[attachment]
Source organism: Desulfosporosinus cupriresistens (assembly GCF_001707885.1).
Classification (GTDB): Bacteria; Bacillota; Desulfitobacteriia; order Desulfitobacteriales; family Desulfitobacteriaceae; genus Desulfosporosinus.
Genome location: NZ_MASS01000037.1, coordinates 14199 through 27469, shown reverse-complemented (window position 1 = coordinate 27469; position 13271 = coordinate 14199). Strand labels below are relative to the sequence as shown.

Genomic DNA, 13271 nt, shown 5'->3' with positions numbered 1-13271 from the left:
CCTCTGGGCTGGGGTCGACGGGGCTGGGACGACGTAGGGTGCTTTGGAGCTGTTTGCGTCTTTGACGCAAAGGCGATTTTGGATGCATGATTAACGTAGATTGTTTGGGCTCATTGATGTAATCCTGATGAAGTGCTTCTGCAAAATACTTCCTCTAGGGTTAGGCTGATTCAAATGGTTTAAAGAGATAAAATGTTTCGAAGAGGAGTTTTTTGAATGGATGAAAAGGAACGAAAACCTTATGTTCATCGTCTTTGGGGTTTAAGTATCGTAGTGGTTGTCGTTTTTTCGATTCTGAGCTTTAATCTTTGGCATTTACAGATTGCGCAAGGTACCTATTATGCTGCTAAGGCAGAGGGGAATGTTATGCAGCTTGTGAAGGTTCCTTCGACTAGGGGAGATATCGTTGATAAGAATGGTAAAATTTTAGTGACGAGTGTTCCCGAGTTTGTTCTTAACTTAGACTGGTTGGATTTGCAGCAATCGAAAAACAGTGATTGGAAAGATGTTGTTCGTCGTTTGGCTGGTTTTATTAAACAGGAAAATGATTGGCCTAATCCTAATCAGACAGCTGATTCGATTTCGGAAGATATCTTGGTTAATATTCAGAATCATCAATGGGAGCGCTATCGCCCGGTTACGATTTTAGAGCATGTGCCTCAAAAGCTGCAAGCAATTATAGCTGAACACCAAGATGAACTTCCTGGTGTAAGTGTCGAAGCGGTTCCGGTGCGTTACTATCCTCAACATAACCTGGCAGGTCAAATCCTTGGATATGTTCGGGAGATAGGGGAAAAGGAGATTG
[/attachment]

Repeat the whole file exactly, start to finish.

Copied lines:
Source organism: Desulfosporosinus cupriresistens (assembly GCF_001707885.1).
Classification (GTDB): Bacteria; Bacillota; Desulfitobacteriia; order Desulfitobacteriales; family Desulfitobacteriaceae; genus Desulfosporosinus.
Genome location: NZ_MASS01000037.1, coordinates 14199 through 27469, shown reverse-complemented (window position 1 = coordinate 27469; position 13271 = coordinate 14199). Strand labels below are relative to the sequence as shown.

Genomic DNA, 13271 nt, shown 5'->3' with positions numbered 1-13271 from the left:
CCTCTGGGCTGGGGTCGACGGGGCTGGGACGACGTAGGGTGCTTTGGAGCTGTTTGCGTCTTTGACGCAAAGGCGATTTTGGATGCATGATTAACGTAGATTGTTTGGGCTCATTGATGTAATCCTGATGAAGTGCTTCTGCAAAATACTTCCTCTAGGGTTAGGCTGATTCAAATGGTTTAAAGAGATAAAATGTTTCGAAGAGGAGTTTTTTGAATGGATGAAAAGGAACGAAAACCTTATGTTCATCGTCTTTGGGGTTTAAGTATCGTAGTGGTTGTCGTTTTTTCGATTCTGAGCTTTAATCTTTGGCATTTACAGATTGCGCAAGGTACCTATTATGCTGCTAAGGCAGAGGGGAATGTTATGCAGCTTGTGAAGGTTCCTTCGACTAGGGGAGATATCGTTGATAAGAATGGTAAAATTTTAGTGACGAGTGTTCCCGAGTTTGTTCTTAACTTAGACTGGTTGGATTTGCAGCAATCGAAAAACAGTGATTGGAAAGATGTTGTTCGTCGTTTGGCTGGTTTTATTAAACAGGAAAATGATTGGCCTAATCCTAATCAGACAGCTGATTCGATTTCGGAAGATATCTTGGTTAATATTCAGAATCATCAATGGGAGCGCTATCGCCCGGTTACGATTTTAGAGCATGTGCCTCAAAAGCTGCAAGCAATTATAGCTGAACACCAAGATGAACTTCCTGGTGTAAGTGTCGAAGCGGTTCCGGTGCGTTACTATCCTCAACATAACCTGGCAGGTCAAATCCTTGGATATGTTCGGGAGATAGGGGAAAAGGAGATTG